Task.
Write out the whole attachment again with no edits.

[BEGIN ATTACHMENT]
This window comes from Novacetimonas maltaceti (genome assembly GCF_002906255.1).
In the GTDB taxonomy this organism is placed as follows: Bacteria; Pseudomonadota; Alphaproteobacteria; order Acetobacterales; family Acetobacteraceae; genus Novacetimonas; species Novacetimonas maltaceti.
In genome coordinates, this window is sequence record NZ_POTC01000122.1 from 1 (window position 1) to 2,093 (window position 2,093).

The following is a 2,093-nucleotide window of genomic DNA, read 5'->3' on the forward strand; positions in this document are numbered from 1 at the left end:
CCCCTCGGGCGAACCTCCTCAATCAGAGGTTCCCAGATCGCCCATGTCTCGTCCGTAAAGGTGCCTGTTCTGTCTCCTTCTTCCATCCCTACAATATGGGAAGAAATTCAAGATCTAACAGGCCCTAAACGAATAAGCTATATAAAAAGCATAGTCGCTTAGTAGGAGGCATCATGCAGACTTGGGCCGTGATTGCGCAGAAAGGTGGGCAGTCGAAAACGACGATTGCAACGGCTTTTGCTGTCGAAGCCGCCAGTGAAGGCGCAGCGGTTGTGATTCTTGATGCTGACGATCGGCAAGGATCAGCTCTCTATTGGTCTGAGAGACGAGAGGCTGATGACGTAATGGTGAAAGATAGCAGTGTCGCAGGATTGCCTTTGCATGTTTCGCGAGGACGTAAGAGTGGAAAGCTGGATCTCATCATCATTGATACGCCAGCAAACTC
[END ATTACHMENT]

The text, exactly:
This window comes from Novacetimonas maltaceti (genome assembly GCF_002906255.1).
In the GTDB taxonomy this organism is placed as follows: Bacteria; Pseudomonadota; Alphaproteobacteria; order Acetobacterales; family Acetobacteraceae; genus Novacetimonas; species Novacetimonas maltaceti.
In genome coordinates, this window is sequence record NZ_POTC01000122.1 from 1 (window position 1) to 2,093 (window position 2,093).

The following is a 2,093-nucleotide window of genomic DNA, read 5'->3' on the forward strand; positions in this document are numbered from 1 at the left end:
CCCCTCGGGCGAACCTCCTCAATCAGAGGTTCCCAGATCGCCCATGTCTCGTCCGTAAAGGTGCCTGTTCTGTCTCCTTCTTCCATCCCTACAATATGGGAAGAAATTCAAGATCTAACAGGCCCTAAACGAATAAGCTATATAAAAAGCATAGTCGCTTAGTAGGAGGCATCATGCAGACTTGGGCCGTGATTGCGCAGAAAGGTGGGCAGTCGAAAACGACGATTGCAACGGCTTTTGCTGTCGAAGCCGCCAGTGAAGGCGCAGCGGTTGTGATTCTTGATGCTGACGATCGGCAAGGATCAGCTCTCTATTGGTCTGAGAGACGAGAGGCTGATGACGTAATGGTGAAAGATAGCAGTGTCGCAGGATTGCCTTTGCATGTTTCGCGAGGACGTAAGAGTGGAAAGCTGGATCTCATCATCATTGATACGCCAGCAAACTC